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How to Explain Being Fired

Dear Deb,

Q. I was fired from my last job because of a conflict I had with the manager.  He did something that I felt was unethical. When I found out, I went over his head and told his superior. He was able to twist the situation and next thing you know, I got the boot. I have decided not to take the company to court; but I was wondering what your thoughts are on how to best explain this during an interview.

J.D, Houston, TX

A. Being fired from a job is never easy to explain.  The fact that your boss was unethical adds an additional dimension of complexity.  You should not lie about being fired; however it is not always necessary to reveal every detail.  Here are a few tips to get you through the difficult task:

  • Explain that you had a conflict with your immediate supervisor and that it was unusual because that has never been the situation in the past. Let the interviewer know that you have a history of working collaboratively with superiors, colleagues, and subordinates. Don’t spend a lot of time explaining as you run the risk of looking like an ‘excuse-maker’.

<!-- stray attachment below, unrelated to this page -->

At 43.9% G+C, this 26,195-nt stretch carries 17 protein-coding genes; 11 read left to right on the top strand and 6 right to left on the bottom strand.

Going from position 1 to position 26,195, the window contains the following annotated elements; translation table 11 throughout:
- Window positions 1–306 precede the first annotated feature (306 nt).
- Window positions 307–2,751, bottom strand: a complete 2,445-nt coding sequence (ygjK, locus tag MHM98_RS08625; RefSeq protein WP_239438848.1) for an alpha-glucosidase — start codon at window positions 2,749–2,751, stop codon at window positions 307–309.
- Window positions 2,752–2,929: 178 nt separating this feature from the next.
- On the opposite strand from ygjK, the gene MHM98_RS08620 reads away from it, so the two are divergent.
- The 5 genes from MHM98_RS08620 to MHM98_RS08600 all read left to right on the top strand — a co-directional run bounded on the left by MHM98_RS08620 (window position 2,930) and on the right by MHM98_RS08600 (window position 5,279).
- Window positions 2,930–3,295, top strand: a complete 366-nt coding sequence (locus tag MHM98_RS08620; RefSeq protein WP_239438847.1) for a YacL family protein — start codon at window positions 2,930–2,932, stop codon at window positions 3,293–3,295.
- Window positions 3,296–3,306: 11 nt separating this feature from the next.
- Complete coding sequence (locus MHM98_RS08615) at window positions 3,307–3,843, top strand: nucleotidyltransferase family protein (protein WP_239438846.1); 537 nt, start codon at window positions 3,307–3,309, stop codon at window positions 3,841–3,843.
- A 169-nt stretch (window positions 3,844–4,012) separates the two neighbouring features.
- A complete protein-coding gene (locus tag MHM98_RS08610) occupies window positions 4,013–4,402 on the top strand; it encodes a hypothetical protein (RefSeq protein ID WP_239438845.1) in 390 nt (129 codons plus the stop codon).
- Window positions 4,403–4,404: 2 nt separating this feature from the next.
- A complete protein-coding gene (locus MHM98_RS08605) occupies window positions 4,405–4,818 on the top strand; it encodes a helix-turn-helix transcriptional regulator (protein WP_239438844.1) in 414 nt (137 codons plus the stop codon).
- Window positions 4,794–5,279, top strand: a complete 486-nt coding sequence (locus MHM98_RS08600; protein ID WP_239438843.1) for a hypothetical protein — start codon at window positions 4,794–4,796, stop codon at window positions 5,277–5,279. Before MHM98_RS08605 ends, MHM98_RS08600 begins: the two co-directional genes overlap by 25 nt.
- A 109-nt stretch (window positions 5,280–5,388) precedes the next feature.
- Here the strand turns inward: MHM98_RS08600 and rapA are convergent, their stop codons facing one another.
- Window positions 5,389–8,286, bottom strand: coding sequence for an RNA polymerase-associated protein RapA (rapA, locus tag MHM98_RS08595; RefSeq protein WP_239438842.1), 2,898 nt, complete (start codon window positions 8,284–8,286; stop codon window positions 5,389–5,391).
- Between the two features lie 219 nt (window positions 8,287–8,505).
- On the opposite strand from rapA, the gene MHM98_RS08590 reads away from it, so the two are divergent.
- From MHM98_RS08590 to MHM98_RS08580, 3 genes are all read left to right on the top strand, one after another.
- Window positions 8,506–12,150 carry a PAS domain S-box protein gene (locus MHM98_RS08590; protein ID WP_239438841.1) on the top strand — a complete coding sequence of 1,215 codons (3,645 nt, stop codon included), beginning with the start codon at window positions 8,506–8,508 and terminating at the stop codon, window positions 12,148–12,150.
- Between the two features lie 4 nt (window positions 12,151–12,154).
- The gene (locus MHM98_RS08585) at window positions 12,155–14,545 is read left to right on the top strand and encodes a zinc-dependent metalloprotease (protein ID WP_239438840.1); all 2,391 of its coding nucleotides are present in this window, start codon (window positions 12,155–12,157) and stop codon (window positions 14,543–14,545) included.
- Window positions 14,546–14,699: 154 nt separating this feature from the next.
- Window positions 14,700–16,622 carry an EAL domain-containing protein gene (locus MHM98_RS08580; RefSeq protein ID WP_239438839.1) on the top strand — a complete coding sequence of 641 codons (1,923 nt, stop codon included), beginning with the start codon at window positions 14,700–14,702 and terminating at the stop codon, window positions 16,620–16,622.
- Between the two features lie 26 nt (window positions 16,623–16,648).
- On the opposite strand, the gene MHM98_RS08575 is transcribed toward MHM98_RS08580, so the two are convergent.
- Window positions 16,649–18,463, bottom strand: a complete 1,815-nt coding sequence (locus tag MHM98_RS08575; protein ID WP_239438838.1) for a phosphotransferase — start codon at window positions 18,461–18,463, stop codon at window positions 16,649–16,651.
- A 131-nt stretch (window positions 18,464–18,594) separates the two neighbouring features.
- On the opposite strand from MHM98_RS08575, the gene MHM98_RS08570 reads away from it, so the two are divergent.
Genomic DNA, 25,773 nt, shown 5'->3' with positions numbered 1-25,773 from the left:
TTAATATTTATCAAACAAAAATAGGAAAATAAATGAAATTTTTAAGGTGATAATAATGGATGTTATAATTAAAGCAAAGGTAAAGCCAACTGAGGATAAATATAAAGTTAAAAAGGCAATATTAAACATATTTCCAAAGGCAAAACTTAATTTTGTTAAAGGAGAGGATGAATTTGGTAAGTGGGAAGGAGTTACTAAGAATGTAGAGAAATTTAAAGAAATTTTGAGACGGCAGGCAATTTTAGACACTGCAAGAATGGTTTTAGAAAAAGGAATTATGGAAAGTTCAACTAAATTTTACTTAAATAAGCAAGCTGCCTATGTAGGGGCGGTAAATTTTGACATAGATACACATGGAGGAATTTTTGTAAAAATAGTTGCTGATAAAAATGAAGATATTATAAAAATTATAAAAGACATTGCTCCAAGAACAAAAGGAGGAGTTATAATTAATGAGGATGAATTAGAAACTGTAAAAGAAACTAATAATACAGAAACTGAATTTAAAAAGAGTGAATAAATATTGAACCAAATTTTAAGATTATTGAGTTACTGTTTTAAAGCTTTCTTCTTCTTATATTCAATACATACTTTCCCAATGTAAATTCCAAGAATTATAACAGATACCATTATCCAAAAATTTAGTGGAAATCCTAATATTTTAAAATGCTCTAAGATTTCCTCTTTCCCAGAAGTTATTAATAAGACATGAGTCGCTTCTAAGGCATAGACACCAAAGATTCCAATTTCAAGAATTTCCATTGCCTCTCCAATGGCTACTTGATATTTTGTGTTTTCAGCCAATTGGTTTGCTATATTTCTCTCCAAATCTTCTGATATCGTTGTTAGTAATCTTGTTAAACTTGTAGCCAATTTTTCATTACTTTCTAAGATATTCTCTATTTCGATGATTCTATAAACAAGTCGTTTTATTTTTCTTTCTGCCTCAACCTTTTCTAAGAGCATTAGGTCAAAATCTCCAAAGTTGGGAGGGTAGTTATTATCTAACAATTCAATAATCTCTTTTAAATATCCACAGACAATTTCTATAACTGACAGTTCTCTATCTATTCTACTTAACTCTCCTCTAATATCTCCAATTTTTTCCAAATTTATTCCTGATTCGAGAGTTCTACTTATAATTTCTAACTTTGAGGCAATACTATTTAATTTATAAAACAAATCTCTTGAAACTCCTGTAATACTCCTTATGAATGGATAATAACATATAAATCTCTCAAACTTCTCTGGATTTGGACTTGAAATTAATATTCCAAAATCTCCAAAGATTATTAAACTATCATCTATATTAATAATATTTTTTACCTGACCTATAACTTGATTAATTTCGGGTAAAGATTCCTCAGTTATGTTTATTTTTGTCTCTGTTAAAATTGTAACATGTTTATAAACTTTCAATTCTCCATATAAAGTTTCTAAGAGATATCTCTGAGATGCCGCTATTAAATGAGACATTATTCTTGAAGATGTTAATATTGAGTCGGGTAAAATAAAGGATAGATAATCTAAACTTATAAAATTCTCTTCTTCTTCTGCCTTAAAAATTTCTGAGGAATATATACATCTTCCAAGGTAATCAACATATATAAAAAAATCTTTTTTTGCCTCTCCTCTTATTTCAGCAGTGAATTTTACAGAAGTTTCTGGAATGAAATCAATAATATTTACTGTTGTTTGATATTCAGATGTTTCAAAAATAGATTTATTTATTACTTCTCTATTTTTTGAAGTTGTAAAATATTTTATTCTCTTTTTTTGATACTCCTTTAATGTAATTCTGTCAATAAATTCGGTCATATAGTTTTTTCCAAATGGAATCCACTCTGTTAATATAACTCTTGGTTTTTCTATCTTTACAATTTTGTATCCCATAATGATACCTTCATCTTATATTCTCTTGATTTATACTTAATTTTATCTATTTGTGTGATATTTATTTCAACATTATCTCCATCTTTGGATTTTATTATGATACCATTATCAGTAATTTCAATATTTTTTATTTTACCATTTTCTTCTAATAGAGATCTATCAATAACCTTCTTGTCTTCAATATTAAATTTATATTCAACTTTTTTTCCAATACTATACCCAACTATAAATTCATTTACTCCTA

• Never bad mouth your former employer.  If the interviewer asks what the conflict was about, simply say that you and he had differing views about some confidential aspects of the business. Don’t get into the details of the situation. That will only reflect negatively on you.
  • Use the opportunity as a springboard to let them know how important you feel it is to keep lines of communication open and how committed you are to maintaining a strong work ethic.
  • Consider telling them that while the situation was unfortunate, you are actually relieved and excited about the new potential opportunities that lie ahead.  Make lemonade out of lemons! Your positive attitude will be infectious.

Maintain an optimistic and positive approach, which will allow you to segue into more important matters – like how you will be an asset to a new organization. It is best to prepare what you are going to say beforehand. You may want to work with a professional career coach to help you develop your message. Be brief, confident, and sincere. 

The sooner you are able to change the topic of conversation, the better.  Once you effectively demonstrate all of the positive attributes you have to offer, you will move on to greener pastures! We all have experiences – yes ALL that did not represent the most ideal fit. Handle your questions with grace and self confidence as you move on to your next role.


If you have a question for Deb, please email [email protected]. The Ask Deb blog appears every Friday on the Careers Done Write website at http://www.careersdonewrite.com/blog.

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